1851 – 1875
HBC pays First Nations and “Halfbreeds” annuities under the treaties, as recorded in treaty annuity lists for the Lake Superior region.

The early Métis community in Sault Ste. Marie

The British North America Act is passed, creating the Dominion of Canada.

Louis Riel

1869 – 1870
The Dominion of Canada purchases Rupert’s Land from the HBC. First Nations and Métis living in the expansive territory are not consulted. In response to Canada’s attempts to survey its new purchase, the Métis at the Red River Settlement establish the Métis National Committee, effectively forming a provisional government. Canada is forced to enter into negotiations over terms for the creation of the province of Manitoba, which includes French language rights and specific promises for the provision of lands for the Métis. Thomas Scott (an Orangeman from Ontario) is tried and executed by Riel, leading to resentment and  anger from central Canada. The Manitoba Act is passed by the Parliament of Canada who also sends a military force from Ontario to advance westward expansion. The Ontario Government puts a $5000 bounty on Riel.

The Métis at Rainy Lake (present day Fort Frances) successfully negotiate a “Halfbreed” adhesion to Treaty 3, which was originally signed by First Nations in the Northwest Angle in 1873. This is the only time Métis are dealt with as a collective in one of the historic treaties. After signing, Canada fails to fulfill the adhesion terms with ongoing attempts to make Métis in the region identify as “Indians.”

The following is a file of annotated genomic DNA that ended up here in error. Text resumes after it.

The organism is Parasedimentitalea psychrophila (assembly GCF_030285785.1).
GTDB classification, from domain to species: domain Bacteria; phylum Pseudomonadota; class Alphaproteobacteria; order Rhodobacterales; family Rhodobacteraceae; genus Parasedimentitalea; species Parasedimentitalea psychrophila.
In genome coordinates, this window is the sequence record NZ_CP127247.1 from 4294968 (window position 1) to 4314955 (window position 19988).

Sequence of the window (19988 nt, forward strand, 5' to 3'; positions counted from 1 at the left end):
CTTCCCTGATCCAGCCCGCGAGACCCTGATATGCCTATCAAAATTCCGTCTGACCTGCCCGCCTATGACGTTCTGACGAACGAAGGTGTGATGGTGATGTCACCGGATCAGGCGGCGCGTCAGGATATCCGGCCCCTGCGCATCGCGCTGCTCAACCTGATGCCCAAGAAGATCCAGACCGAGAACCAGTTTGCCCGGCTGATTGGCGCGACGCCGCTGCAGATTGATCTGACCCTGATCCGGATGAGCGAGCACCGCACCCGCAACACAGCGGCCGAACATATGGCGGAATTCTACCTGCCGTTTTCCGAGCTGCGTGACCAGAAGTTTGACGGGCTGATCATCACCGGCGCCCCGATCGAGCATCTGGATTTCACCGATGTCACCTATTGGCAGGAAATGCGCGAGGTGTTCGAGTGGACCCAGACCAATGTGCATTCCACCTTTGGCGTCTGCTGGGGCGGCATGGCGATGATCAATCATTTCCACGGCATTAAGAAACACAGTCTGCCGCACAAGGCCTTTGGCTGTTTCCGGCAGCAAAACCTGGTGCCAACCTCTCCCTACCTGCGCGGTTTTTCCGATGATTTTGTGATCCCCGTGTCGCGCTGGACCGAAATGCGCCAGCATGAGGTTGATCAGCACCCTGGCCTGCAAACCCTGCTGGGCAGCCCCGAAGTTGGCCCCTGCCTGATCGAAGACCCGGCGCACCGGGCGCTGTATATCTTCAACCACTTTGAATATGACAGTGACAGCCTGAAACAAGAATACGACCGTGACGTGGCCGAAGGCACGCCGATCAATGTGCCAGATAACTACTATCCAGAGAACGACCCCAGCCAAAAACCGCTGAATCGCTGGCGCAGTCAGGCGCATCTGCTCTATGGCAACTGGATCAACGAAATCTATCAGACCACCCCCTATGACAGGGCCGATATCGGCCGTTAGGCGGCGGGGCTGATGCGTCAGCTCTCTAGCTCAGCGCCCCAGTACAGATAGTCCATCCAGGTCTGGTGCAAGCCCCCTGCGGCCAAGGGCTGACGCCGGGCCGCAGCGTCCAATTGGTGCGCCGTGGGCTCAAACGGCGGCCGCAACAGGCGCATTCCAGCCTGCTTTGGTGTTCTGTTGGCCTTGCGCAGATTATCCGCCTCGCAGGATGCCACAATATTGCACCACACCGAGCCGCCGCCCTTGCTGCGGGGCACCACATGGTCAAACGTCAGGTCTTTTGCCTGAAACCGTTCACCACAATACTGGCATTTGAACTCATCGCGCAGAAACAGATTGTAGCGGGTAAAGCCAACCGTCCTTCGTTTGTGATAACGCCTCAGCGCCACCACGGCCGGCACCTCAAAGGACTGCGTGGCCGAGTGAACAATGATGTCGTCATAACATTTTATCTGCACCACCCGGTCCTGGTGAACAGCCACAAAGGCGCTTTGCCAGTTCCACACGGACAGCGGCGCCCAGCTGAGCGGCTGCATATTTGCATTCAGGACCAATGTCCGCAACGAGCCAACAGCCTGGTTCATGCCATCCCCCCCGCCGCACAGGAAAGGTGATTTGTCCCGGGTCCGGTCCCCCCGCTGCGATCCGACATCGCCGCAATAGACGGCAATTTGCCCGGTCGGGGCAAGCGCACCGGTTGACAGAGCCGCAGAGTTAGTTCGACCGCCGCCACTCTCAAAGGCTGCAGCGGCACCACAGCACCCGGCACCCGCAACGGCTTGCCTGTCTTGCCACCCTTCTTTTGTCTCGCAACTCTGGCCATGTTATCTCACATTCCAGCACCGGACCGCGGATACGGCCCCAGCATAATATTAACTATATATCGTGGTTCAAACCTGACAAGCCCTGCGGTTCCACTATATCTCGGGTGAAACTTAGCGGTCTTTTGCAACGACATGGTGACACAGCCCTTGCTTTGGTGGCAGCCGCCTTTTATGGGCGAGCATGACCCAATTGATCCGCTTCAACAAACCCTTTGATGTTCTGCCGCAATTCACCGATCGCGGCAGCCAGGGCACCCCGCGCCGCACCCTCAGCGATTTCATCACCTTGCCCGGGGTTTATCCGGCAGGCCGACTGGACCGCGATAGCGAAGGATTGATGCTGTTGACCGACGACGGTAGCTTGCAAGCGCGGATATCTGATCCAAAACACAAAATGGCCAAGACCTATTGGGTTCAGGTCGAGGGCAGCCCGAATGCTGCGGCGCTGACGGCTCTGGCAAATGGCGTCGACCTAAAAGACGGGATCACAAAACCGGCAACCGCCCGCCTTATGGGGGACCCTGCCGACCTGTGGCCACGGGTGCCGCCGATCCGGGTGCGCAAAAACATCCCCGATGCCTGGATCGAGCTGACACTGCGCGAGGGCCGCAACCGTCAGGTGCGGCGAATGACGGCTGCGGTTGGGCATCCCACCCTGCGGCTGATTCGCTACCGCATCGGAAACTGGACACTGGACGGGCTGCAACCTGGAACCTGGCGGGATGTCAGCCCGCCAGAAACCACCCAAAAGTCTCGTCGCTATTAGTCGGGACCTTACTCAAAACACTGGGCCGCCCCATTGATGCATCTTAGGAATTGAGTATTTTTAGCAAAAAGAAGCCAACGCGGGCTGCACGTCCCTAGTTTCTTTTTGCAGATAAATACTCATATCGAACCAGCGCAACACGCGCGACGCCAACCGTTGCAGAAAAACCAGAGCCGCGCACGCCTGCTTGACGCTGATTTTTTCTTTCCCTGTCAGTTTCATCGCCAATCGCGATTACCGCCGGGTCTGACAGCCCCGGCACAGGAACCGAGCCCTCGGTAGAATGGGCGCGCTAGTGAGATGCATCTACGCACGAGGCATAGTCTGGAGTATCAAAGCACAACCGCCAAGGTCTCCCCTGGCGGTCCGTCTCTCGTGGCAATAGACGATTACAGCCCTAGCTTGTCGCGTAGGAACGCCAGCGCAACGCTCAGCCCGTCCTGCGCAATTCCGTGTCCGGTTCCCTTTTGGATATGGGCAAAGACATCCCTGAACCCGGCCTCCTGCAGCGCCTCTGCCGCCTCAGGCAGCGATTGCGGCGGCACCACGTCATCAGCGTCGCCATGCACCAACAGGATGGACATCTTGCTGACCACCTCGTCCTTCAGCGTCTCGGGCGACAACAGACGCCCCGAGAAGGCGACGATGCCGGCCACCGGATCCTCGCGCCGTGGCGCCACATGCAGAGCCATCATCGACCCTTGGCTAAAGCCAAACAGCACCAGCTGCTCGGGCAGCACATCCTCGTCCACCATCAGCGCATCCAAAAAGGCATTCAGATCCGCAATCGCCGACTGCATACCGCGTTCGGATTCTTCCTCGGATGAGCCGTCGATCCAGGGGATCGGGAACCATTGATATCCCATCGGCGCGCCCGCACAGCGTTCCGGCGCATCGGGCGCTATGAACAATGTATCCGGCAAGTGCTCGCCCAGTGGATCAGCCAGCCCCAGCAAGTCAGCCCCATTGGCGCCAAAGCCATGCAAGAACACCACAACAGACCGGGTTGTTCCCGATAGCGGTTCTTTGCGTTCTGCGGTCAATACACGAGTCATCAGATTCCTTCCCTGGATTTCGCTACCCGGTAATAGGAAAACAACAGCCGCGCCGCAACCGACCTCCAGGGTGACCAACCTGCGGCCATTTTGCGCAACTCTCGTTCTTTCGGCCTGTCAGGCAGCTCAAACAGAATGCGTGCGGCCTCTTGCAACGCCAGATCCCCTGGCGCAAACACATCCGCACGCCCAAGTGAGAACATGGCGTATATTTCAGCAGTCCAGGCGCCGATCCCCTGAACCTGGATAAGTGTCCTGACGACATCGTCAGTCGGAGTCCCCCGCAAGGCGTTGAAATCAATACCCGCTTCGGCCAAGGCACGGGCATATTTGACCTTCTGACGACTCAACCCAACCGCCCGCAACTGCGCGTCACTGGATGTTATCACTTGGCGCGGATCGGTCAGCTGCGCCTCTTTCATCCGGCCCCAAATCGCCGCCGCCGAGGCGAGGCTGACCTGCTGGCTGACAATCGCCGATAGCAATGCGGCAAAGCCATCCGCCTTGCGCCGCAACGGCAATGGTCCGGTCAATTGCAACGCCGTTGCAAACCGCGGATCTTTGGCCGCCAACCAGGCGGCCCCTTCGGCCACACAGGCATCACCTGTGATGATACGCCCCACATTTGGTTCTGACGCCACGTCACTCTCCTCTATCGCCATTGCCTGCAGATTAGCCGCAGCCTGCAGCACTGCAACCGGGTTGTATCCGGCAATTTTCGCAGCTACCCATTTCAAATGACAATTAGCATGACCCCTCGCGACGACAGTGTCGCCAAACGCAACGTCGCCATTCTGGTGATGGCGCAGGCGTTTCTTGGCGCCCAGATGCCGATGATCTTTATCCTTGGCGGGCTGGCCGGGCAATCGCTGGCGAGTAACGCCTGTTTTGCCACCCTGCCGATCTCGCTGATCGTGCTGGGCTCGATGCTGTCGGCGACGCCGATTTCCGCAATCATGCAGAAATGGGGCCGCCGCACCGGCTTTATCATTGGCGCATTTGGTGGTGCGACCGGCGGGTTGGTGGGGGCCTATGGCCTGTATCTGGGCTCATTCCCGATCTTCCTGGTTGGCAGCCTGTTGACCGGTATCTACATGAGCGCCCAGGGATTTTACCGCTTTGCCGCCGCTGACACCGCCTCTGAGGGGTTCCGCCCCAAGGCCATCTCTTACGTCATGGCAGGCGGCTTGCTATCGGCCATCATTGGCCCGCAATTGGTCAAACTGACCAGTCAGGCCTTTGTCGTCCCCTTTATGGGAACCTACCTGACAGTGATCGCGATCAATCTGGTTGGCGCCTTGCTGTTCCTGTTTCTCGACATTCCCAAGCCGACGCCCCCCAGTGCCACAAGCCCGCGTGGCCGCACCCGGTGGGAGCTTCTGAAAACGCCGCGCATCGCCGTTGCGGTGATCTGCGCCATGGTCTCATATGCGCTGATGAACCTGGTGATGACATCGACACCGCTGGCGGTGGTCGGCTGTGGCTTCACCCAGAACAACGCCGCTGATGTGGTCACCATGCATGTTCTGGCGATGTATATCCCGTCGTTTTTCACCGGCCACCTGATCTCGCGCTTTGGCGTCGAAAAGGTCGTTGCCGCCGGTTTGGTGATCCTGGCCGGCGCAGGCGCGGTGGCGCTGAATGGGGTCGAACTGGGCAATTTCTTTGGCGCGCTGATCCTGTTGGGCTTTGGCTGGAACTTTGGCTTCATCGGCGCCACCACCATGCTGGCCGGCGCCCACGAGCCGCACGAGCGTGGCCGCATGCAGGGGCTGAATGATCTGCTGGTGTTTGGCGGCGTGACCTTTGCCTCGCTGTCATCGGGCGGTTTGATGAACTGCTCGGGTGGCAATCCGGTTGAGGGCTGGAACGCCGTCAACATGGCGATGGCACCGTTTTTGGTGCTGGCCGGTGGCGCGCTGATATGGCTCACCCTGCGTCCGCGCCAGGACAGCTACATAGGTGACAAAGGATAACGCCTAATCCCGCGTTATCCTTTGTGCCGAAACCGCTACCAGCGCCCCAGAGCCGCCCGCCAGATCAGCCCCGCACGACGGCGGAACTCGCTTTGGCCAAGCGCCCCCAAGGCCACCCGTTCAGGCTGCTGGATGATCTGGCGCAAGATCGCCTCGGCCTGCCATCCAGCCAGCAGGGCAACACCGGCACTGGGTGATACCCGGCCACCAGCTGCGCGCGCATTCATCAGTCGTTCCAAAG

Gabriel Dumont

Métis and First Nations around Lake Nipigon jointly petition Canada for education and land related issues.

1881 – 1885
In pursuit of the Canadian government’s nationalist vision, the Canadian Pacific Railway is constructed from Ontario to British Columbia, creating an influx of new settlers to western Canada and dramatically changing the economy and way of life of Métis on the Prairies.

The Battle of Batoche

1884 – 1885
Prairie Métis feel ever increasing encroachment on their lands by new settlers with no land-based protections. Métis in Saskatchewan call on Louis Riel to press their concerns to Canada. Led by Gabriel Dumont at Duck Lake, the Métis engage the Northwest Mounted Police leaving twelve dead. Canada sends troops from central Canada to quell what the federal government perceives as an uprising, leaving many Métis dead. These dramatic events become known as the Northwest Resistance. For their roles, Louis Riel and other Métis and First Nations leaders are arrested. Riel is tried and found guilty of treason, in an unfairly conducted trial. He is hung in Regina, as a message to the Métis and others who challenged Canada’s western expansion goals.

The monument in Queen’s Park in Toronto dedicated to the Canadian soldiers who fought the Métis in 1885. It is an example of the backlash faced by Métis in Ontario.(Archives of Ontario)